Unless Musk’s tweet was another feint. “‘Temporarily on hold’ is not a thing,” Bloomberg finance columnist Matt Levine wrote on Friday, suggesting that forcing Twitter to renegotiate to a lower price, or agree to it, may have been a move risk an ugly lawsuit.

For Musk and Musk watchers, these are familiar cycles.

The following is a partial list of promises and predictions Musk has not kept:

A trailer truck from Tesla

Wed Nov. On Nov. 11, 2017, Musk announced that Tesla would build an electric semitrailer truck, trumpeting aggressive specs on efficiency and range. The company began accepting deposits from potential customers. Five years later, Tesla hasn’t announced a firm plan to build and deliver tractor-trailers.

A Tesla pickup

That same day, Musk announced that Tesla would be selling a pickup truck that he later claimed would be “a better truck than an equivalent F-150 and a better sports car than a standard.” [Porsche] 911.” The company has been accepting deposits on its so-called Cybertruck since 2019. So far, the odd-edged vehicle only exists as a prototype, although Musk recently said the company plans to start production in Austin, Texas next year.

A new roadster

As an added surprise at the semi-truck event, held at SpaceX’s Hawthorne headquarters, a hot-looking sports car called the Roadster was driven in front of a crowd that included Amber Heard, Musk’s then-girlfriend. Musk later said the car — a radical update of the first model Tesla offered in 2008 — could be powered by jet engines that would allow it to fly. The company started accepting $250,000 in deposits. Though Musk would later send a Roadster into space, no plans have been announced to actually build and sell the car.

A network of autonomous taxis

In April 2019, Musk told a Wall Street audience that 1 million fully autonomous Tesla robotic taxis would be in service by 2020. Although competitors like Waymo and Cruise have introduced robotaxis networks on a limited scale, Tesla has done nothing of the sort.

Completely self-propelled

In 2016, Tesla began selling a feature called Full Self-Driving, which six years later still lacks the ability to fully self-drive. It costs $12,000 a year.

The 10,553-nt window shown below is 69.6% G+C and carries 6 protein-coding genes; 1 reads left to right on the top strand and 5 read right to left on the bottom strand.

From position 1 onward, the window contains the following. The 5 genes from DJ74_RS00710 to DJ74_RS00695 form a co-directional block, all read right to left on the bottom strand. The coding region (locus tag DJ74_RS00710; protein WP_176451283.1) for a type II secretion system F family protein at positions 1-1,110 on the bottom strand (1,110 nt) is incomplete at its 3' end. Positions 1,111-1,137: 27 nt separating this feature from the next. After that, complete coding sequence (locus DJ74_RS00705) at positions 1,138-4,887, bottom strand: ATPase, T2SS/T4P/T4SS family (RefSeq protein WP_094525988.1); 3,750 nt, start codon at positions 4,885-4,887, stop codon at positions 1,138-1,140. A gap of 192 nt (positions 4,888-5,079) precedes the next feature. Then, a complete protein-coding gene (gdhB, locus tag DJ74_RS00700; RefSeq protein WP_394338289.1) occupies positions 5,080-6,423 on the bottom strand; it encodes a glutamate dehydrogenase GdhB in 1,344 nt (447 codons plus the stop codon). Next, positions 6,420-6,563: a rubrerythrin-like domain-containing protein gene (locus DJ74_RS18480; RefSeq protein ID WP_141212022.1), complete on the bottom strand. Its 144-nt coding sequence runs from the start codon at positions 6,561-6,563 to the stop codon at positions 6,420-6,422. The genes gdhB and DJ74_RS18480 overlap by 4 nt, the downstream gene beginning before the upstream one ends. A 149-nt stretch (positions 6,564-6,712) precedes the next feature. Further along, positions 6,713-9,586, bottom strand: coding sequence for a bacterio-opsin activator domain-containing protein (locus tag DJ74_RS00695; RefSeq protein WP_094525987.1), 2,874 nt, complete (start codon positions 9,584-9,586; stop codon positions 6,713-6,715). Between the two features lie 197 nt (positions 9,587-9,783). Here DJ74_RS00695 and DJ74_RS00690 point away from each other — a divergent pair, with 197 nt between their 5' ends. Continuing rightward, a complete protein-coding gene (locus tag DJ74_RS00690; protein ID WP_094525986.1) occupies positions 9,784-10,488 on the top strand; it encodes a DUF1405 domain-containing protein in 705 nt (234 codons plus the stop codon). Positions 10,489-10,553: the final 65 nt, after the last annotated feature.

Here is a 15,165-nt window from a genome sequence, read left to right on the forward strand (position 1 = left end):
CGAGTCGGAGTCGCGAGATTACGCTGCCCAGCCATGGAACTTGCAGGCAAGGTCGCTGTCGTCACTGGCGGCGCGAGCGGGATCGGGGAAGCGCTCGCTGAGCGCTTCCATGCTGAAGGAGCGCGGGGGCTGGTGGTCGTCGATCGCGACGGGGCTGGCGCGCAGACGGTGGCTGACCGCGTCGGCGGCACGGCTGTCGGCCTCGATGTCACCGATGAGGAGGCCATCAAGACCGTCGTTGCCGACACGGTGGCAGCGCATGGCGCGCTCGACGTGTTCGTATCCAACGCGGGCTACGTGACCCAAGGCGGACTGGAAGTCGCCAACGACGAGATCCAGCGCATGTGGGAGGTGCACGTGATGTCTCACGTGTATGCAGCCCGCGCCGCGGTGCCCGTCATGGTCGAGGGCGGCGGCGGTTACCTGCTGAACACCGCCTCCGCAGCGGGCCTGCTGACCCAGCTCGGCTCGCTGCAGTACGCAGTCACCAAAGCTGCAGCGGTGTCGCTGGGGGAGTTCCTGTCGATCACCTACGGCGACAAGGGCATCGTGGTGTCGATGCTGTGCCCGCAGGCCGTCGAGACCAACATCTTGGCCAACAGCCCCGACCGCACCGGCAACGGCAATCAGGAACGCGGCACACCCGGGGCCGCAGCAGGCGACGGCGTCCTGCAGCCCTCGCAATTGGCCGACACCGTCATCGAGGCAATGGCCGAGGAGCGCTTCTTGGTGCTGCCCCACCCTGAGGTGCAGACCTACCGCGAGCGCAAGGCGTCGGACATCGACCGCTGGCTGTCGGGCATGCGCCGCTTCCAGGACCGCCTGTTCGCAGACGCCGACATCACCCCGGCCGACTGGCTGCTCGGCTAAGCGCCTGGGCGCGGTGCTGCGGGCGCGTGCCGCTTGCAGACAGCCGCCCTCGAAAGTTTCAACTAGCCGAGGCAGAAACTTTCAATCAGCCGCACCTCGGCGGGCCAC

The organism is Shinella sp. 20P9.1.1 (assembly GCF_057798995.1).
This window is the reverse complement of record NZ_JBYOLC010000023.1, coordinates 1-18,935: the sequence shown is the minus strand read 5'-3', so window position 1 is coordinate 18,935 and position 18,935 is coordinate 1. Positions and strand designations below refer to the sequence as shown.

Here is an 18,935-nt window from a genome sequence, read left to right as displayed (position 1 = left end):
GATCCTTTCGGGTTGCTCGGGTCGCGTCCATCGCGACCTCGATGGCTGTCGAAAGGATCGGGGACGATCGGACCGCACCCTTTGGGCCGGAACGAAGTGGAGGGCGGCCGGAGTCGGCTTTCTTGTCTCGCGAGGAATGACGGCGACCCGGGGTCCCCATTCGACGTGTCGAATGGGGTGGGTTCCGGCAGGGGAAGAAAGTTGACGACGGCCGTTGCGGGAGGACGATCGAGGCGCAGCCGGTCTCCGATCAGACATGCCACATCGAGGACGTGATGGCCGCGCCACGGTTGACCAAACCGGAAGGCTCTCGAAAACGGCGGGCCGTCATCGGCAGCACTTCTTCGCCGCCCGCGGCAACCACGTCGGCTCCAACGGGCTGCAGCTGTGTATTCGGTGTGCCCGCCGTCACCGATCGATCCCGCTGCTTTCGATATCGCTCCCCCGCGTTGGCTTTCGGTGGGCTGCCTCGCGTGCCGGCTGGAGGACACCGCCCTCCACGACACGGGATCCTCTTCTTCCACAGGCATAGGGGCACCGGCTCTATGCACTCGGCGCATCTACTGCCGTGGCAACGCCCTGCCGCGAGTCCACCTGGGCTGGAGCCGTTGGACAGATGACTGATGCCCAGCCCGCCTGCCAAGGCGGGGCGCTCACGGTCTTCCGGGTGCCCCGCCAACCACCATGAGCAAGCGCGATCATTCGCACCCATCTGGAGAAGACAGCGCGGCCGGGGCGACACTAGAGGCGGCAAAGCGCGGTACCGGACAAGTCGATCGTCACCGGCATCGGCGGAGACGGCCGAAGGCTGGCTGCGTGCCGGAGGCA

brain chips

Musk has said in various places that his brain chip company Neuralink could one day stop epilepsy attacks, restore limb function, fix speech disorders, cure Alzheimer’s and bring sight to the blind. The company hasn’t announced any serious advances on any of these claims, and neuroscientific experts have cast doubt on how realistic they are. However, earlier this year the company admitted that eight monkeys had been killed in brain chip experiments.

And other

A longer list of Musk’s broken promises and incomprehensible predictions would include: A full network of solar-powered Supercharger stations; Backup battery storage at Supercharger locations affected by California wildfire-induced power outages; Production of 1,000 solar roofs per week; one hour turnaround time for body work at Tesla Service Centers; a solar-powered battery factory in Nevada; tunnels with vehicles on electric skates that could take fans to Dodger games at 150 miles per hour; and more recently, a humanoid robot to be unveiled “hopefully next year.”

Then, of course, there was Musk’s infamous and legally consequential claim that he “secured the financing” to take Tesla private in 2018 for $420 a share. Should the Twitter deal turn out to be vaporware, this episode will resemble some sort of unintended prophecy.